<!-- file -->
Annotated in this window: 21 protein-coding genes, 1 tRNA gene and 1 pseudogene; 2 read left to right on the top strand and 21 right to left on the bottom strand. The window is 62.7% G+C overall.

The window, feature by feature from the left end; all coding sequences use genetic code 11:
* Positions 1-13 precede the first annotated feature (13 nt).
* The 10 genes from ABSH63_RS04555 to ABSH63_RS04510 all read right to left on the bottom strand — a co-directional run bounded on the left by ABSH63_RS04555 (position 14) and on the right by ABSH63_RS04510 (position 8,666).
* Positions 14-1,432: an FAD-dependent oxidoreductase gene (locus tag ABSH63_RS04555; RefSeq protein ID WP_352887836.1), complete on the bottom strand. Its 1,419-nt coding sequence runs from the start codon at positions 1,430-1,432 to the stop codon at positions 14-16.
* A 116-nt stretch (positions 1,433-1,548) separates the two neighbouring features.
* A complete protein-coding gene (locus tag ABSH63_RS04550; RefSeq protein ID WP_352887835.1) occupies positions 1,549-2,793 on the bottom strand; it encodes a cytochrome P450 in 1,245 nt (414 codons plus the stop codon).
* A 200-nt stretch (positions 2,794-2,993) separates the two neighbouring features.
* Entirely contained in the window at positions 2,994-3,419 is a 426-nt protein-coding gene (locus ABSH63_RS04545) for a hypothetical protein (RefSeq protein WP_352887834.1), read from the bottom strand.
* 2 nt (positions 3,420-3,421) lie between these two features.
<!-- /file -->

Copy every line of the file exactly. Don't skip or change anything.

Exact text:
Annotated in this window: 21 protein-coding genes, 1 tRNA gene and 1 pseudogene; 2 read left to right on the top strand and 21 right to left on the bottom strand. The window is 62.7% G+C overall.

The window, feature by feature from the left end; all coding sequences use genetic code 11:
* Positions 1-13 precede the first annotated feature (13 nt).
* The 10 genes from ABSH63_RS04555 to ABSH63_RS04510 all read right to left on the bottom strand — a co-directional run bounded on the left by ABSH63_RS04555 (position 14) and on the right by ABSH63_RS04510 (position 8,666).
* Positions 14-1,432: an FAD-dependent oxidoreductase gene (locus tag ABSH63_RS04555; RefSeq protein ID WP_352887836.1), complete on the bottom strand. Its 1,419-nt coding sequence runs from the start codon at positions 1,430-1,432 to the stop codon at positions 14-16.
* A 116-nt stretch (positions 1,433-1,548) separates the two neighbouring features.
* A complete protein-coding gene (locus tag ABSH63_RS04550; RefSeq protein ID WP_352887835.1) occupies positions 1,549-2,793 on the bottom strand; it encodes a cytochrome P450 in 1,245 nt (414 codons plus the stop codon).
* A 200-nt stretch (positions 2,794-2,993) separates the two neighbouring features.
* Entirely contained in the window at positions 2,994-3,419 is a 426-nt protein-coding gene (locus ABSH63_RS04545) for a hypothetical protein (RefSeq protein WP_352887834.1), read from the bottom strand.
* 2 nt (positions 3,420-3,421) lie between these two features.